Although this might seem like a trivial inquiry, it is in fact a rather wonderful question because answering it involves the physics of light, which kickstarted a golden age of science in the early 20th century. For instance, it was thanks to research into the properties of light, which also includes giving things their color, that Einstein developed his theories of special and general relativity.
As alluded to, the short answer to why the ocean is blue has to do with the way water absorbs and reflects wavelengths of light.
Why is anything colored?
In order to understand why the ocean is colored blue, it helps to understand why things, in general, have color, and it all has to do with some fundamental physics.
You’ve probably heard that light is made of tiny particles known as photons. White light is composed of photons that have many different wavelengths, and together comprise all the colors of the rainbow. The photons with the shortest wavelengths appear blue in the visible spectrum, while those with the longest wavelengths are red.
The only pure type of light is the one immediately shone by the sun. Afterward, the light will inevitably become altered as it interacts with various matter. Depending on what light interacts with, some photons will be absorbed, while others will bounce back. This latter action is known as ‘scattering’.
The way our eyes work is that we only see things when light bounces off of them and hits our retinas. We can’t see absorbed photons, and this has important consequences for color. For instance, leaves are green because red and blue wavelengths are absorbed by chlorophyll, while green photons bounce back towards our eyes. In the fall, leaves appear bright yellow and red because deciduous plants stop producing chlorophyll for the winter.
Likewise, experiments have shown that when light passes through pure water, red photons are absorbed, as well as short-wavelength light such as violet and ultraviolet. If that’s so, why is a glass of water, well, colorless? First of all, it’s not exactly colorless, since even a glass of water has a slight blue tint.
The ocean being distinctly colored blue can be explained by the fact that the quantity of red light absorbed depends on how much water the light has to pass through. The effect becomes more apparent when dealing with quantities of water at least as big as a swimming pool. Oceans absorb a phenomenal amount of red light, making the entire planet look like a marvelous blue marble even from millions of miles away.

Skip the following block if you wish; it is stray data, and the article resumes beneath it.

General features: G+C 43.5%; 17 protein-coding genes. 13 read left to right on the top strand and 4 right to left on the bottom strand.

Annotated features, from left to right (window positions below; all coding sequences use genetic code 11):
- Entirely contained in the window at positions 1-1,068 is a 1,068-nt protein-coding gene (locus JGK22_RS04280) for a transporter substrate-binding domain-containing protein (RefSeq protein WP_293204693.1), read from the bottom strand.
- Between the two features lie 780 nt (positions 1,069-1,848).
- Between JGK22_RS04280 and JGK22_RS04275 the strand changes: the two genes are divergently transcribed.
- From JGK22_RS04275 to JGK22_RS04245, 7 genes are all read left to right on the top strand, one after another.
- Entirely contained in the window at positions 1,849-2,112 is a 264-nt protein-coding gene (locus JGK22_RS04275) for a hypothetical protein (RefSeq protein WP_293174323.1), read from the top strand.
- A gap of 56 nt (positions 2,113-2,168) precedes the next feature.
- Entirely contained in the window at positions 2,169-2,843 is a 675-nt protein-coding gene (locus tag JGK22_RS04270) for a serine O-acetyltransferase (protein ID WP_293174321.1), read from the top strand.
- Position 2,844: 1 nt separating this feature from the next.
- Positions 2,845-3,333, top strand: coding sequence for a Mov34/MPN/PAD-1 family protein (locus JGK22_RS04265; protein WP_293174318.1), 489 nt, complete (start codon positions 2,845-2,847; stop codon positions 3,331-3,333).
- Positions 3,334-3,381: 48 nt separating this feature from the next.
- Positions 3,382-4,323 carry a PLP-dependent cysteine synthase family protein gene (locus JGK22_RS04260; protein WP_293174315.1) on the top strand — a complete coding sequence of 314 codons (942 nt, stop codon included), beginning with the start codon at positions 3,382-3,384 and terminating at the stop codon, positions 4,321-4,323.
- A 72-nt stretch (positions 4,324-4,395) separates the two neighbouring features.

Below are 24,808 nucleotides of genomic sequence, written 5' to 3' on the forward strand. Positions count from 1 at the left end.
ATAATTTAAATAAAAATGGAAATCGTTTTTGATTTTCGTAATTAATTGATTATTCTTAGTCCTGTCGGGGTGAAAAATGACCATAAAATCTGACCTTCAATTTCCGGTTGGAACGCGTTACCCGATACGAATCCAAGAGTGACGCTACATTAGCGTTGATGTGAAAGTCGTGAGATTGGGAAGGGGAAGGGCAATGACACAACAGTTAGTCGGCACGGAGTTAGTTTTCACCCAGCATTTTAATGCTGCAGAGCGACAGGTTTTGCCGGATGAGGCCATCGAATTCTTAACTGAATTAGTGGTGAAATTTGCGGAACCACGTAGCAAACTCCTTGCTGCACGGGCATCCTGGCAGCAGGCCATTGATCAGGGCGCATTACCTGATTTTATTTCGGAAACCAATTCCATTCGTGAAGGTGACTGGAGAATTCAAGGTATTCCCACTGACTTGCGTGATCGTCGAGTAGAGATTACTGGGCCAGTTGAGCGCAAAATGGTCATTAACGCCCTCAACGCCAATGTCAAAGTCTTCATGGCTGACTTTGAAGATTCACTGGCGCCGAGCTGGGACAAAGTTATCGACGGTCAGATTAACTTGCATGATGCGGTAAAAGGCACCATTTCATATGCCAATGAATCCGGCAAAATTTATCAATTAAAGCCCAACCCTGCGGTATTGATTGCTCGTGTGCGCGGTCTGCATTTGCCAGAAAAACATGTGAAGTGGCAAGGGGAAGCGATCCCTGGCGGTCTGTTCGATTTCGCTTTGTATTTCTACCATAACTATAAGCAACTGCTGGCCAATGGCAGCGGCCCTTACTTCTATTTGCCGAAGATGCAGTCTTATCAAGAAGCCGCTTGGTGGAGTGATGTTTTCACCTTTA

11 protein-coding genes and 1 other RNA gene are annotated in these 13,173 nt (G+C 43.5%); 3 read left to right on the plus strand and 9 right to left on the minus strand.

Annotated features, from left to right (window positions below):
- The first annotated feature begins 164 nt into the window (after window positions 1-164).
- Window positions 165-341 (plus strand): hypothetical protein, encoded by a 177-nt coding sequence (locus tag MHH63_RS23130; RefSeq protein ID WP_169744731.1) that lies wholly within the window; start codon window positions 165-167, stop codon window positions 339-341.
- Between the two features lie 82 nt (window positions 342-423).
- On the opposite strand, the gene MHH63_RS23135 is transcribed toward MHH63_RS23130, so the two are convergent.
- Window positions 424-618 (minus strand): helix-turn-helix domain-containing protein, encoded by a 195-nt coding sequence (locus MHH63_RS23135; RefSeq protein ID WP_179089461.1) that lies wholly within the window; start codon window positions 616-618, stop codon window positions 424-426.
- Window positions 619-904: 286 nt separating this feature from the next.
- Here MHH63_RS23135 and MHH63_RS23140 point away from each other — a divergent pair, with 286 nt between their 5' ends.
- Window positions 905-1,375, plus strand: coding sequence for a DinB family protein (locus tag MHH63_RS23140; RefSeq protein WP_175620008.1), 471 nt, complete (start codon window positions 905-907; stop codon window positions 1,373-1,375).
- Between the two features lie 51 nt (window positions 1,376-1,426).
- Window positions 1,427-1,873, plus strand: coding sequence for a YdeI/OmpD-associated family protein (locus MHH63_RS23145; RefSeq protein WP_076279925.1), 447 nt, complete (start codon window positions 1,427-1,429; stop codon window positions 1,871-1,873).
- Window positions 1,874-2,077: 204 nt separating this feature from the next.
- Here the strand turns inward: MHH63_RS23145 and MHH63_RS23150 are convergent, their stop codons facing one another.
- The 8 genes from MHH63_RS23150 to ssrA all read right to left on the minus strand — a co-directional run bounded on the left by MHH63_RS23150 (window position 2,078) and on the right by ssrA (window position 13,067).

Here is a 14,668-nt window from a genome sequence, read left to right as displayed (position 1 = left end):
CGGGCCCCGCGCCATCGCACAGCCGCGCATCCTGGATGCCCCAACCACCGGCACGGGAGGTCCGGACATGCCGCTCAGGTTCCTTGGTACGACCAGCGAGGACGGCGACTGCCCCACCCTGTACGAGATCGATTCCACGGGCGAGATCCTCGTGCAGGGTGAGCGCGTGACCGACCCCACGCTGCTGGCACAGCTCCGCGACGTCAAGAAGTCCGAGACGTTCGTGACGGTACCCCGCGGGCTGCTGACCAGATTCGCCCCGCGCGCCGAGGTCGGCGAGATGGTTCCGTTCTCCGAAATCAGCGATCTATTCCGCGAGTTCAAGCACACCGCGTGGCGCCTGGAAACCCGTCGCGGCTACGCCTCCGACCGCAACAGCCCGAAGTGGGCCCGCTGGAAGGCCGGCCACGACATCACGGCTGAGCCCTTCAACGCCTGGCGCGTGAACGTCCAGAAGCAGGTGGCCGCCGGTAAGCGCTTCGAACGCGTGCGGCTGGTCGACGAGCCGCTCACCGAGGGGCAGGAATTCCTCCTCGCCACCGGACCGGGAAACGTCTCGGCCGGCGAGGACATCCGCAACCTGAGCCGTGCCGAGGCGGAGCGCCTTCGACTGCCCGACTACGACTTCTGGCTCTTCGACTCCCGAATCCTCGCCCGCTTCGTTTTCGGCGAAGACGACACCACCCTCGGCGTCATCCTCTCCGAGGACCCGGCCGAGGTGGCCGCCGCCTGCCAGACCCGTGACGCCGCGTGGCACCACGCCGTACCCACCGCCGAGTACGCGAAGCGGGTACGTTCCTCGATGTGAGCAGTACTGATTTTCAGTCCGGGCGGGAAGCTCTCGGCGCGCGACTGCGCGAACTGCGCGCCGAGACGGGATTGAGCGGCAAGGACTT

This only works up to a point, though. Hardly any light penetrates deeper than 200 meters (650 feet), and absolutely no light exists at depths greater than 1,000 meters (3,280). This means that the vast majority of the ocean is actually in total darkness.
Not always blue
It’s important to realize that oceans aren’t made of pure water. There are many impurities such as salts or small fragments of tissue from marine creatures. For this reason, the light that bounces off the ocean also has a greenish tint.
What about the sky? It is true that the ocean acts as a mirror, reflecting some of the light from the sky, which is blue. However, its role in coloring the ocean blue isn’t critical. An indoor swimming pool’s water will appear blue even at night under artificial lighting.
The reason why some moving bodies of water, such as rivers and even stationary bodies of water such as ponds, appear to be muddy brown rather than blue is due to the presence of sediments that have been stirred up.
Shallow water is also more likely to appear in other colors, such as lighter shades of blue or even green as a result of light bouncing off floating sediments and life forms such as algae and phytoplankton. In fact, even ocean regions with high concentrations of phytoplankton will appear blue-green to green, since phytoplankton is rich in the green pigment chlorophyll.
Because the ocean’s color is so greatly influenced by the presence of phytoplankton, researchers often analyze satellite images of the ocean to gauge the health of marine ecosystems. Although small, when they band together phytoplankton have a huge impact on the biosphere. They’re not only at the very bottom of the food web, but also provide almost half of the oxygen we breathe by converting CO2 pulled from the atmosphere through photosynthesis.